The first electromagnetic navigation bronchoscopy was carried out in 2006,5 and since then technology has progressed with improved ease and accuracy of registration (the process whereby a CT scan is mapped onto the patient), easier pathway calculation, more intuitive user interface to simplify navigation and a wider range of instruments to tackle more complex biopsies and improve yield. Through a generous donation by Barts Charity, St Bartholomew’s Hospital became the first hospital in Europe to offer patients the latest version 7.1 of the superDimension™ Electromagnetic Navigation Bronchoscopy System (Covidien-Medtronic, Minneapolis, USA).
 
How is navigation bronchoscopy done?
There are several steps in ENB: planning, registration, navigation and sampling. 
 
Planning
In order to ensure the map through which navigation takes place is accurate, a recent planning CT scan is required. This scan is carried out to a pre-specified protocol to optimise airway segmentation. The proprietary software imports the CT scan to create a 3D reconstruction of the bronchial tree or ‘virtual bronchoscopy’. The operator then defines the target they want to navigate to and the software computes pathways to the target (Figure 1). Previously the pathway had to be manually plotted by the operator, but the latest version of the software is capable of automatic pathway finding once the nearest airway is identified.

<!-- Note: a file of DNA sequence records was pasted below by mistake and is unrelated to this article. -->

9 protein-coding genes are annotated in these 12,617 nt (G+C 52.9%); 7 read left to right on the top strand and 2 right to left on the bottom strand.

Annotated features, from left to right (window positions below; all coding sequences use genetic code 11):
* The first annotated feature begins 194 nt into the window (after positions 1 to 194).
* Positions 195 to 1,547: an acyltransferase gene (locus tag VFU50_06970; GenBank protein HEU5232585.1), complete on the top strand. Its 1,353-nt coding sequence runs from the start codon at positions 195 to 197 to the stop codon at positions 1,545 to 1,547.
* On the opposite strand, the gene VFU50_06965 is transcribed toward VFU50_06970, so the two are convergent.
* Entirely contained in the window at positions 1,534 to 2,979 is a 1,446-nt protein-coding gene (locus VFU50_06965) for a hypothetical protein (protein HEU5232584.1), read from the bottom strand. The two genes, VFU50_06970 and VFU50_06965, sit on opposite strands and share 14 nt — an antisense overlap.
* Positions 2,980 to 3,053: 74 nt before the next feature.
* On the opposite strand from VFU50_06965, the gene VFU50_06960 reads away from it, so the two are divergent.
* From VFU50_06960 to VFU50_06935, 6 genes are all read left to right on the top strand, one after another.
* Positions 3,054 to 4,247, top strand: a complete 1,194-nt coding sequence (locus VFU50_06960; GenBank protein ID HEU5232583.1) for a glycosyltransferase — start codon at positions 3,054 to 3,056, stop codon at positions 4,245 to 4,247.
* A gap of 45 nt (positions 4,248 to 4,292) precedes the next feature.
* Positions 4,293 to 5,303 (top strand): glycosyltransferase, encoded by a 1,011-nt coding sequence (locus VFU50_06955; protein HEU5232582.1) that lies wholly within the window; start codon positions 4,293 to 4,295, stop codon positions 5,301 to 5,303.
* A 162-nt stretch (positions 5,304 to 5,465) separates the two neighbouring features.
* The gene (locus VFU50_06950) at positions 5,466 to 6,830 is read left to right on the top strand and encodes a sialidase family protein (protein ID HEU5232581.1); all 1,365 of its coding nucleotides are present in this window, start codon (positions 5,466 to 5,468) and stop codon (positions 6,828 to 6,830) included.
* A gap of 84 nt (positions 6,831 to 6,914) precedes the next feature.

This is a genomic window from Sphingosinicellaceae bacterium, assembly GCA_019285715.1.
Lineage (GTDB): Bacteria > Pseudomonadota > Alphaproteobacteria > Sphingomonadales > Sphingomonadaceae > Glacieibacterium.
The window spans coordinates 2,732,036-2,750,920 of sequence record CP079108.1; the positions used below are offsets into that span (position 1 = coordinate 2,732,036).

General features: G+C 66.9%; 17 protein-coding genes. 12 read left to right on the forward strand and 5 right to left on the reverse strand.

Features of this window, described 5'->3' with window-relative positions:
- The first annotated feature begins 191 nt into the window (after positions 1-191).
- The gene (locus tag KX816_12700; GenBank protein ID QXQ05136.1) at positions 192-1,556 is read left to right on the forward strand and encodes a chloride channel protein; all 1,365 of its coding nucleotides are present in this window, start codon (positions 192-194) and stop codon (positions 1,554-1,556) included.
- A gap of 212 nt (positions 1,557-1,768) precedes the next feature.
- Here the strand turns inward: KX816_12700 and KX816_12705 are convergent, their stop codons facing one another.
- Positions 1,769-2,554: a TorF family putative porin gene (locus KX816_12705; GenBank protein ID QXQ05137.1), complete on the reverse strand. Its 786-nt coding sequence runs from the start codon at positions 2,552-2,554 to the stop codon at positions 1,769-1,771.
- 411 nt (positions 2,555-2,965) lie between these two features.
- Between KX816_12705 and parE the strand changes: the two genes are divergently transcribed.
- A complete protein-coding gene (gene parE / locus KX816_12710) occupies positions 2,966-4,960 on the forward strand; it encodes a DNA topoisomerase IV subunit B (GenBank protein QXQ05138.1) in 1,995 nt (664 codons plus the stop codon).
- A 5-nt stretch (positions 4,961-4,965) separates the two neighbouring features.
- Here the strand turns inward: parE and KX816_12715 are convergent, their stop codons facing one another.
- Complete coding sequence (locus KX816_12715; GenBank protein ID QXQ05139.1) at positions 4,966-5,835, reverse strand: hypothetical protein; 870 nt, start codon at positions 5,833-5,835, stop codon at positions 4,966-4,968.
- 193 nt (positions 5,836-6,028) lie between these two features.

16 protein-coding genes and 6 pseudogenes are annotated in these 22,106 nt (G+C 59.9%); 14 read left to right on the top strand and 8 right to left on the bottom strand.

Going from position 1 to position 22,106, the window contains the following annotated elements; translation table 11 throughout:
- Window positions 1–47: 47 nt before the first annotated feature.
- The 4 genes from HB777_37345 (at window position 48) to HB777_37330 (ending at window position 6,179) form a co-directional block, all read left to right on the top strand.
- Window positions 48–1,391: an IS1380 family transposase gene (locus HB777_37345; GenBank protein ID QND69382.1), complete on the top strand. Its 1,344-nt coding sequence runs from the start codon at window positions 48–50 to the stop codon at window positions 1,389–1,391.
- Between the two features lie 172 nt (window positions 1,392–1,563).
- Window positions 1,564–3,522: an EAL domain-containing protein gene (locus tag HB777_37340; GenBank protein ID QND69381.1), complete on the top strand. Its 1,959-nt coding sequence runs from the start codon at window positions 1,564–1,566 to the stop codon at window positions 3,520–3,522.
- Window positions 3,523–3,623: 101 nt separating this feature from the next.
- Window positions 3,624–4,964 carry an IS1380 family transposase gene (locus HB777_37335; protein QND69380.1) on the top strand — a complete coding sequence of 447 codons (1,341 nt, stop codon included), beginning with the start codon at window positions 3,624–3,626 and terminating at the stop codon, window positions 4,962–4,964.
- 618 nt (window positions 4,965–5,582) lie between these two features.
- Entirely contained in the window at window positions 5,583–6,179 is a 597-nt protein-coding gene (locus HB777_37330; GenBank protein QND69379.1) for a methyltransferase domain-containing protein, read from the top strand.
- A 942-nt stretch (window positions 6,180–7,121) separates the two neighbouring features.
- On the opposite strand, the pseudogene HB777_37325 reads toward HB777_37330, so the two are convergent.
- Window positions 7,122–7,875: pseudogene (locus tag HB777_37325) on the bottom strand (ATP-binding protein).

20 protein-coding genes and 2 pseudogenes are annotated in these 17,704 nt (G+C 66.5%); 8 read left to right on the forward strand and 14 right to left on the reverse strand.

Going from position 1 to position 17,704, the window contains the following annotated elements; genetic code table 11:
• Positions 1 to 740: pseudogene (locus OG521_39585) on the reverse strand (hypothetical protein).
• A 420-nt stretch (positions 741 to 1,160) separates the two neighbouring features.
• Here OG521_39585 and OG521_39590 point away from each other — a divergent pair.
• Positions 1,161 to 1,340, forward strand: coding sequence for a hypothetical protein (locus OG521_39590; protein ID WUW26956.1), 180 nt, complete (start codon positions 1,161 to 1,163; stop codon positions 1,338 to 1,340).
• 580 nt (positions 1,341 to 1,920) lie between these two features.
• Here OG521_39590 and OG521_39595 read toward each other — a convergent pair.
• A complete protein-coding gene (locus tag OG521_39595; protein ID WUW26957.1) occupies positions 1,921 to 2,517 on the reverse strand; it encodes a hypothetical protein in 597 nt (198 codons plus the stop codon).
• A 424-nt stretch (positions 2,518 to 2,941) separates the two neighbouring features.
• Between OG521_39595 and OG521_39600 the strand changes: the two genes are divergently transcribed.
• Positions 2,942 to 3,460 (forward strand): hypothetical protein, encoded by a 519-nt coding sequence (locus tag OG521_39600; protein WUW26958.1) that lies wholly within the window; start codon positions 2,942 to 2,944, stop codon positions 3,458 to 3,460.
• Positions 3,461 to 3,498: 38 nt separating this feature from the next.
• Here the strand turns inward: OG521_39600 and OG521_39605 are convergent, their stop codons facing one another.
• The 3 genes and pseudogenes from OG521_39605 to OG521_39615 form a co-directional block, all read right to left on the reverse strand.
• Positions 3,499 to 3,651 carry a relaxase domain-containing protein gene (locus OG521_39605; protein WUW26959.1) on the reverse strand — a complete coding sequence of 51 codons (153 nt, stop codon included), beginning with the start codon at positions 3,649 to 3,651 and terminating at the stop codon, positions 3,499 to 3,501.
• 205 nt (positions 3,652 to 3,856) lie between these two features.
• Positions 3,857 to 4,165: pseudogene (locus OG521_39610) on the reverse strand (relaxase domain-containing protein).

Fig. 1: Planning: the CT scan is loaded into the application and a bronchial map is created. The target is defined by the user, and the software will automatically find the quickest path to the target.
 
Registration
The next step is to map the CT scan onto the patient. The latest versions of the software allows for automatic registration where the locatable guide surveys the entire bronchial tree and the software matches the locus of movement to the CT bronchial tree. Previously and in the event of failed automatic registration, manual registration can be carried out.
 
In this mode, the operator touches each of a number of predetermined registration landmarks with the locatable guide and the software will superimpose the scan on the patient with these anchor points. In order to compensate for respiratory movements, three sensors are placed on the surface of the patient’s chest to make adjustments to the mapping for breathing.
 
After registration the accuracy of the mapping is checked. The locatable guide is touched onto the carina and other landmarks to ensure they match the equivalent position on the CT scan.